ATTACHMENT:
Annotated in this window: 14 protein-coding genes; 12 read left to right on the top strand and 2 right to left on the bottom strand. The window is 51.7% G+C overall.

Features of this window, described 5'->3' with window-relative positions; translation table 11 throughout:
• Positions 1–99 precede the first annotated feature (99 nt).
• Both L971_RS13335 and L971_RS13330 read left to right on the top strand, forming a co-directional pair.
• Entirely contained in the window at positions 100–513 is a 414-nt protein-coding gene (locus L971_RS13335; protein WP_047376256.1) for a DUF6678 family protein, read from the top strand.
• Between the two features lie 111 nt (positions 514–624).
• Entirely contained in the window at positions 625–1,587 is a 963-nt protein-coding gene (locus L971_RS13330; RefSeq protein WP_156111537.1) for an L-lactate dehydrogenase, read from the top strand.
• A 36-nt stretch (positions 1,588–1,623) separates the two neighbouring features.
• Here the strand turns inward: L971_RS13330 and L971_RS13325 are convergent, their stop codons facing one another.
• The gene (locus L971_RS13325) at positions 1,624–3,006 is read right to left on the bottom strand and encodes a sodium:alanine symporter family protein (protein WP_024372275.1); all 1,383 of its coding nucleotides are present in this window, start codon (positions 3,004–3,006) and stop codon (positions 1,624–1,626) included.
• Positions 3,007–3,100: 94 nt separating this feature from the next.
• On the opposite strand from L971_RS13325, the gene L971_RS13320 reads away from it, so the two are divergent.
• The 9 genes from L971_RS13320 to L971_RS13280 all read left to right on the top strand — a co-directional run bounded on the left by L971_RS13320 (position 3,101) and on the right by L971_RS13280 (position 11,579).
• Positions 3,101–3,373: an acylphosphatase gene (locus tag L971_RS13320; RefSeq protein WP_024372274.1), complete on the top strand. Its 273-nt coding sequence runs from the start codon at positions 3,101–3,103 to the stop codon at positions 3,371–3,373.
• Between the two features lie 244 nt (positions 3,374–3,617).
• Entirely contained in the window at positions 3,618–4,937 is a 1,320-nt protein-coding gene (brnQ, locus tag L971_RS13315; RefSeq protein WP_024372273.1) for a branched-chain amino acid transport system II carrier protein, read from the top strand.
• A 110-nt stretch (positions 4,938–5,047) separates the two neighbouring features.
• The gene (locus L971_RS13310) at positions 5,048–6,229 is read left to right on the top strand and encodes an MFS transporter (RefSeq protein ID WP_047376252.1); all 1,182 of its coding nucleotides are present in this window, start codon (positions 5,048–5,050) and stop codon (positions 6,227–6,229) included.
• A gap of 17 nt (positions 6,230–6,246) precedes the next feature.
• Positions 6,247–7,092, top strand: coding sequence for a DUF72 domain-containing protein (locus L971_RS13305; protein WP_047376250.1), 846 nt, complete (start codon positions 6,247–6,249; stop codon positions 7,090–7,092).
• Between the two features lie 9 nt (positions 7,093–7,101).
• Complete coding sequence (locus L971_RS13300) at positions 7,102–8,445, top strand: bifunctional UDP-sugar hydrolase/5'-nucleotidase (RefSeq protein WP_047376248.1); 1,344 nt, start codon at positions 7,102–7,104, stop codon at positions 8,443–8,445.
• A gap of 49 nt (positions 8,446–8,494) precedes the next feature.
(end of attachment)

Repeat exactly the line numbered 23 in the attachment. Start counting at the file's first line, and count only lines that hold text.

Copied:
• A gap of 49 nt (positions 8,446–8,494) precedes the next feature.